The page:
Asunción López-Varela
Pages 7-12
DOI: 10.5840/cultura2012921


Etymologically derived from the Greek word semeion which means ‘sign,’ semiotics can be defined as the study of signs and of the systems, rules and conventions that allow signs to have meaning. This thematic issue of Cultura Journal seeks to provide an overview of different theories on the study of sign systems and their impact upon social practices across the world. In order to achieve this goal, the volume incorporates papers that deal with ancient civilizations and contemporary societies, ways of think- ing and experiences from a broad spectrum of world cultures. Interest- ingly, the impact of Western semiotics is strongly felt upon the non- Western analyses that form part of this issue. Many studies take as start- ing point the work of the North-American pragmatist Charles Sanders Peirce; others focus on the ideas developed by European linguists such as Ferdinand de Saussure, C.K. Ogden and I.A. Richards, or Roland Barthes. Undoubtedly, this shows the impact of critical theory on knowledge development and dissemination. But even more importantly, it illustrates the uneven distribution, and unfair location of knowledge production in certain economic clusters and regions of the world, dis- closing the mechanisms that enable the empowerment of certain cultures at the expense of others.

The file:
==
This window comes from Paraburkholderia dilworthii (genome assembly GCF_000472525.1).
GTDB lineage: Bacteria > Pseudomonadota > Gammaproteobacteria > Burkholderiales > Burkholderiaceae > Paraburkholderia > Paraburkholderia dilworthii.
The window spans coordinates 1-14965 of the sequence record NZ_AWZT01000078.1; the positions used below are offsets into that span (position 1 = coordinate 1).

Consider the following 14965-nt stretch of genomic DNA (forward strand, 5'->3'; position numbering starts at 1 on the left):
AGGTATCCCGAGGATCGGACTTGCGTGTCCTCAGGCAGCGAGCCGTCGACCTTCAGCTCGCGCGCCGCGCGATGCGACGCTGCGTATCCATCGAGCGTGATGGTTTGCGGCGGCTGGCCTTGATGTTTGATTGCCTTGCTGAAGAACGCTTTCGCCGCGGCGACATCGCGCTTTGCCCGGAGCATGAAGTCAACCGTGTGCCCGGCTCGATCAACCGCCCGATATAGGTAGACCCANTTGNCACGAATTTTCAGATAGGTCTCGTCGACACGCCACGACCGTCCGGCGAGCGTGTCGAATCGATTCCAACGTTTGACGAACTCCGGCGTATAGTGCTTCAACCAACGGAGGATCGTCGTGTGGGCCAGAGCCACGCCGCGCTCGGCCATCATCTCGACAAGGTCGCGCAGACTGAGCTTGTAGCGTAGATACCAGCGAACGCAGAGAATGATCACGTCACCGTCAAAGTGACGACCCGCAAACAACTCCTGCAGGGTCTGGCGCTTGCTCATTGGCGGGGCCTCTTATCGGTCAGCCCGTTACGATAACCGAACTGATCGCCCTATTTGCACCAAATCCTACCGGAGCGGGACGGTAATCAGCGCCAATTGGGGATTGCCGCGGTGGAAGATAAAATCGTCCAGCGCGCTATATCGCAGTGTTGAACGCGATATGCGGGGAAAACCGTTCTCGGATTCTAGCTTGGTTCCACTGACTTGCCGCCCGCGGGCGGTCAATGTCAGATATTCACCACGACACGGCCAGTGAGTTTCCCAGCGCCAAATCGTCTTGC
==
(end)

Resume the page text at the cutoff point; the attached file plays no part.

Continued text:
Globalization is not just a fashionable word. In recent years digitaliza- tion has caused sign systems, in an interconnected world, to multiply at an unprecedented speed. This situation prompts important questions re- garding the impact of material formats (from clay tablets and papyrus to new media) on the creation, dissemination and reception of knowledge. More than ever, it is ethically necessary to incorporate the very diverse forms and systems used in the reproduction of cultural memory and ‘glocal’ (both global and local) heritage in distinct world cultures. Atten- tion to changing semiotic patterns and their supporting formats shows how they come to influence the economies of culture.